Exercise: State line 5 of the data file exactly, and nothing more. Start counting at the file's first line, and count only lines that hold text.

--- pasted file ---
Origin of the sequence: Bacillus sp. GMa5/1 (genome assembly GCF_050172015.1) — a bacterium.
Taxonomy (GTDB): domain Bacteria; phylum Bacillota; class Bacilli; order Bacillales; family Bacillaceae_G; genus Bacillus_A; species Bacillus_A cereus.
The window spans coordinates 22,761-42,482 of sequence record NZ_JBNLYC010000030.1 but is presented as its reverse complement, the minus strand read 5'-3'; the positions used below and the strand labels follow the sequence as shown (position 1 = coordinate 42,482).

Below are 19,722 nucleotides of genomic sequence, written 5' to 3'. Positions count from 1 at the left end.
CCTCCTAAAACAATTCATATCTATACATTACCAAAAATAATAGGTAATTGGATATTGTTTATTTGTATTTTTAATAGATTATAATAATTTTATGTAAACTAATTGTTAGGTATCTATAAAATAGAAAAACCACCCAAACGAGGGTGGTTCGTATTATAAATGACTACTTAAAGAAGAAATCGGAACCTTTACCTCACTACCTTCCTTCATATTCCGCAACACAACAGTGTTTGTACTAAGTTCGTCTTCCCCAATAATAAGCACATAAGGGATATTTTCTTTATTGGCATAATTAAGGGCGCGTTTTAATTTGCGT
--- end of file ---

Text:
CCTCCTAAAACAATTCATATCTATACATTACCAAAAATAATAGGTAATTGGATATTGTTTATTTGTATTTTTAATAGATTATAATAATTTTATGTAAACTAATTGTTAGGTATCTATAAAATAGAAAAACCACCCAAACGAGGGTGGTTCGTATTATAAATGACTACTTAAAGAAGAAATCGGAACCTTTACCTCACTACCTTCCTTCATATTCCGCAACACAACAGTGTTTGTACTAAGTTCGTCTTCCCCAATAATAAGCACATAAGGGATATTTTCTTTATTGGCATAATTAAGGGCGCGTTTTAATTTGCGT